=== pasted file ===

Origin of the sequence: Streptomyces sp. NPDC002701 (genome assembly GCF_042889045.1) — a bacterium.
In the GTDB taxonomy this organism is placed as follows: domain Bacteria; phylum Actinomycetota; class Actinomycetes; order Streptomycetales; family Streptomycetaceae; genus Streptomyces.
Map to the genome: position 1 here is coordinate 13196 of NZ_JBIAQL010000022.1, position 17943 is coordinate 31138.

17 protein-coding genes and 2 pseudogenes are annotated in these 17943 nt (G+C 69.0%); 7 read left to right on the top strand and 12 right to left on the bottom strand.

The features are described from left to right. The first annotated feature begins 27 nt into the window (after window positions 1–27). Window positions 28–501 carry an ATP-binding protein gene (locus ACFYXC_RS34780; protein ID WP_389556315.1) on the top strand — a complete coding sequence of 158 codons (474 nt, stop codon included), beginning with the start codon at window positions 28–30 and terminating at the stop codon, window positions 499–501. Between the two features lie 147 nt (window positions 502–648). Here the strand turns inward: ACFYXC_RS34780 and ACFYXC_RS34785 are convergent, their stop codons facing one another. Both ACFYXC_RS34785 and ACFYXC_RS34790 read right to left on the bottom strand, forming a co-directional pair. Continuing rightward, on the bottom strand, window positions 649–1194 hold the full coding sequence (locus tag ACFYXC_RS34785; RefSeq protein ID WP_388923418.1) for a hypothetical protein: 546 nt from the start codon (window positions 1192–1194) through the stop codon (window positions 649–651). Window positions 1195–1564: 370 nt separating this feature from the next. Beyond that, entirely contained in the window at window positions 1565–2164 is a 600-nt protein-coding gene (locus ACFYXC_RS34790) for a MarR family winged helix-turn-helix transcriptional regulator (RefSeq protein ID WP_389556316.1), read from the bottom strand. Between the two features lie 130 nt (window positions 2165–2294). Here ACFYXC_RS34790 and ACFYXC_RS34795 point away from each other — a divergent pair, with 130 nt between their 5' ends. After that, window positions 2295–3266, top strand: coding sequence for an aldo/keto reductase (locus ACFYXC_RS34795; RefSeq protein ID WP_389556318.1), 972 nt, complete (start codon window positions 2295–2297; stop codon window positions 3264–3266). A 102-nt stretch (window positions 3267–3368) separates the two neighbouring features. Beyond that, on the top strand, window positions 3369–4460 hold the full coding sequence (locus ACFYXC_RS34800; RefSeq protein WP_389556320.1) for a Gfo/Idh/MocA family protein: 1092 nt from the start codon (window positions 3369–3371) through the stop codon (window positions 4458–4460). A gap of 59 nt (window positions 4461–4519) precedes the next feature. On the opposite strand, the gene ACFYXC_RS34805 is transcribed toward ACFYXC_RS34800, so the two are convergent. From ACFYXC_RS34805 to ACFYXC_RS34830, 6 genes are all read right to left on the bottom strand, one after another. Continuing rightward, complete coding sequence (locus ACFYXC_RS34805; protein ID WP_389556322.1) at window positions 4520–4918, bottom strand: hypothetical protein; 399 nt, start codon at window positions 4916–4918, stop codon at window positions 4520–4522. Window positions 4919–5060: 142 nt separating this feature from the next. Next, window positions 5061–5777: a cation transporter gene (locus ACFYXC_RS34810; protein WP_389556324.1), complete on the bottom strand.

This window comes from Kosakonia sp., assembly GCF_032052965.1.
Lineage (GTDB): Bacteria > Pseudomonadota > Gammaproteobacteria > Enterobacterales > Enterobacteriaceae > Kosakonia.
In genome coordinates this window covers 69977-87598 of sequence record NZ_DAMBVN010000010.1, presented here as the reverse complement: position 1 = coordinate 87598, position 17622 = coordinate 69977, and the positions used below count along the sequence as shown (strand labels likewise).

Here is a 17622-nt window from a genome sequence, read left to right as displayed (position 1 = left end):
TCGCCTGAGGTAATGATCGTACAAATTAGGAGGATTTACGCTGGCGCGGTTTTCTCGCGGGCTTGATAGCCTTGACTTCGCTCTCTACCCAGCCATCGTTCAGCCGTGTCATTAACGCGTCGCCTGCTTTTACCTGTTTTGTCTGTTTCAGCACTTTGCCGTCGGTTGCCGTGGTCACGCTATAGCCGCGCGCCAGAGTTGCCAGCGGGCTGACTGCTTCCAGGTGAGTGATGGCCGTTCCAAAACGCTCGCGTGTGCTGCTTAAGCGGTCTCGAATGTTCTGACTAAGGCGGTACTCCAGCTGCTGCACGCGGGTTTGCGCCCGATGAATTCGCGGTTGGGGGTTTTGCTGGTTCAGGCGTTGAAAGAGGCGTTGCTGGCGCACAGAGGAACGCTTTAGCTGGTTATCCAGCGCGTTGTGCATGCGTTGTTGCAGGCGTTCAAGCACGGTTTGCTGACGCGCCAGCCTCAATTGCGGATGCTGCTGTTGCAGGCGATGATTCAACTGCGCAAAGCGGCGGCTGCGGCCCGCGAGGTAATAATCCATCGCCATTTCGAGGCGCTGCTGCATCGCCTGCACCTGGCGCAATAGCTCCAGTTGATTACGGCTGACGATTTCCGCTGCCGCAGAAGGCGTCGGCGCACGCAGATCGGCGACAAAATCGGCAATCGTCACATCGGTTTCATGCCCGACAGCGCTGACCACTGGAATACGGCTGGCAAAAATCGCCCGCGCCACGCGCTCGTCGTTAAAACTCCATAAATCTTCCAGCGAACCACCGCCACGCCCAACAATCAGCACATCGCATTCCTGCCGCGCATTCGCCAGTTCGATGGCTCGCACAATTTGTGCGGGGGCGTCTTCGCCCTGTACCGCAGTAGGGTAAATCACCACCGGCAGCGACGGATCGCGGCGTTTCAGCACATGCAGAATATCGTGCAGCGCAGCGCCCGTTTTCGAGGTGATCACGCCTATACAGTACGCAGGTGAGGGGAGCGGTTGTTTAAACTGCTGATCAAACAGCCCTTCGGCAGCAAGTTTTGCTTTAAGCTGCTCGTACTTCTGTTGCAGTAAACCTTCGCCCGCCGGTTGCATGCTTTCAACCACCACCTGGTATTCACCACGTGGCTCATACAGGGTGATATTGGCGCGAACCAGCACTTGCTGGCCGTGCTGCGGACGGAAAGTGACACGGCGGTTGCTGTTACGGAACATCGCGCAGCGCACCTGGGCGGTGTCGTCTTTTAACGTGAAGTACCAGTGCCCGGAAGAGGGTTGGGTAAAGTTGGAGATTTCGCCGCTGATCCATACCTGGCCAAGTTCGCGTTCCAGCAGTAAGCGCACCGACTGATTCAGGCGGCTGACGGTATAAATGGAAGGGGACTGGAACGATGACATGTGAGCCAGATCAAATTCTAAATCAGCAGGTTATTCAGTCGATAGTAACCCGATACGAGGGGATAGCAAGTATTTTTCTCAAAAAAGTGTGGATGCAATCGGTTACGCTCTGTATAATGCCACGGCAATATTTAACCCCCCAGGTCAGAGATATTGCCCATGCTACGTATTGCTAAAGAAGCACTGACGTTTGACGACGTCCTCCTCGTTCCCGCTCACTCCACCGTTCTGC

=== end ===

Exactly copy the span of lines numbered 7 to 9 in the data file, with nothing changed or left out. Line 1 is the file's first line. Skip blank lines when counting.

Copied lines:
Lineage (GTDB): Bacteria > Pseudomonadota > Gammaproteobacteria > Enterobacterales > Enterobacteriaceae > Kosakonia.
In genome coordinates this window covers 69977-87598 of sequence record NZ_DAMBVN010000010.1, presented here as the reverse complement: position 1 = coordinate 87598, position 17622 = coordinate 69977, and the positions used below count along the sequence as shown (strand labels likewise).

Here is a 17622-nt window from a genome sequence, read left to right as displayed (position 1 = left end):